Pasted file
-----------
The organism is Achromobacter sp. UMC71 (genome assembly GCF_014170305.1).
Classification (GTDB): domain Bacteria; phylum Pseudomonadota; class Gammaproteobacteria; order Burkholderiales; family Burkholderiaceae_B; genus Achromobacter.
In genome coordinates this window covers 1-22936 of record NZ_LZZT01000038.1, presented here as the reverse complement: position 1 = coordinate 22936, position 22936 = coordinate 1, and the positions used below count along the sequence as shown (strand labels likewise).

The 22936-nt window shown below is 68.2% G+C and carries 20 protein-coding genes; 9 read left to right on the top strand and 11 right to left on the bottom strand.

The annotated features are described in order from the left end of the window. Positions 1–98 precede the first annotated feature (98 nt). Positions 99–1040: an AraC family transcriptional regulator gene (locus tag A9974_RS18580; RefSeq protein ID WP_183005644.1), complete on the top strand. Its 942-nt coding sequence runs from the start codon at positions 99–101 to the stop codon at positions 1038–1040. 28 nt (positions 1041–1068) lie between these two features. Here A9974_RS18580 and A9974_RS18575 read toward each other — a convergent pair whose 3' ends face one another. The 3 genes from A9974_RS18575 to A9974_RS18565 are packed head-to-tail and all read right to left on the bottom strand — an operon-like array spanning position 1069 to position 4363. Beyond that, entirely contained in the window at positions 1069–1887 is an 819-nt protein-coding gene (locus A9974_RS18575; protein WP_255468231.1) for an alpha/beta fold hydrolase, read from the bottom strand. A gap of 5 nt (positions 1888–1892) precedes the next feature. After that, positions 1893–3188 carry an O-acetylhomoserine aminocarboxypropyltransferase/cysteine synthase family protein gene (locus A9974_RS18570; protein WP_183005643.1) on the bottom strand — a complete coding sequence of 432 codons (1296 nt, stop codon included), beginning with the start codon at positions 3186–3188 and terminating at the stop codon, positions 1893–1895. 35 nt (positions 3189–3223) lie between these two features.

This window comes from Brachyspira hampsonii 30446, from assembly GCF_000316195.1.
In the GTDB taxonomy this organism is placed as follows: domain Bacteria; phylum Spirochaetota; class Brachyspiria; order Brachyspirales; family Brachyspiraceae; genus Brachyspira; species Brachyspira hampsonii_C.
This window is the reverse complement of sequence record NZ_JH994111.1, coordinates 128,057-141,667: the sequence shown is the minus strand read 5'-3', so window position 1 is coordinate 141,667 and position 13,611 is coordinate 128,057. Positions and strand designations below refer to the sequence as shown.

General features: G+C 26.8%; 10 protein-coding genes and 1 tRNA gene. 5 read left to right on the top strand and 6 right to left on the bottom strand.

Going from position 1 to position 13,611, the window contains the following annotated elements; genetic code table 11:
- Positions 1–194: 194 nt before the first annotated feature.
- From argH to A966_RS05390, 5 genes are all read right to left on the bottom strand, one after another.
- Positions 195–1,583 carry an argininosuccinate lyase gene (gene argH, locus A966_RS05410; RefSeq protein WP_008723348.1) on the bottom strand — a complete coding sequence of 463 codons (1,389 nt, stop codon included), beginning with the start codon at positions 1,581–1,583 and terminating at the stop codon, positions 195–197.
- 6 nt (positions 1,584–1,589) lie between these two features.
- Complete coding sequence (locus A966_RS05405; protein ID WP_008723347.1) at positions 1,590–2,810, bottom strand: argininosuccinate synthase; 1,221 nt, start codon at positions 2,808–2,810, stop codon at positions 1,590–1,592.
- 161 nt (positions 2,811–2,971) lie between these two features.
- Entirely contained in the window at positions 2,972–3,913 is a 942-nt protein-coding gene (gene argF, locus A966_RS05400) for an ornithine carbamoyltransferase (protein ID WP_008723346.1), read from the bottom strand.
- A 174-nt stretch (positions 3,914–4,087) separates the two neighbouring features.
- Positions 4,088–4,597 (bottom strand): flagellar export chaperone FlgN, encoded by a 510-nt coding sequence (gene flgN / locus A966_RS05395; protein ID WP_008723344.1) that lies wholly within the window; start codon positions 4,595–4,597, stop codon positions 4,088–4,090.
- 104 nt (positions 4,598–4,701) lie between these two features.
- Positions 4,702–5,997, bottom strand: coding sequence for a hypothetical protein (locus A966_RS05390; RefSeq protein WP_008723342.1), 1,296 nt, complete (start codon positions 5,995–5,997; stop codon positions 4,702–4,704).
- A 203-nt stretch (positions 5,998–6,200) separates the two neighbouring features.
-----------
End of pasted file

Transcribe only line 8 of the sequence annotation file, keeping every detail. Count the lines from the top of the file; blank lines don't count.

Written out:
This window is the reverse complement of sequence record NZ_JH994111.1, coordinates 128,057-141,667: the sequence shown is the minus strand read 5'-3', so window position 1 is coordinate 141,667 and position 13,611 is coordinate 128,057. Positions and strand designations below refer to the sequence as shown.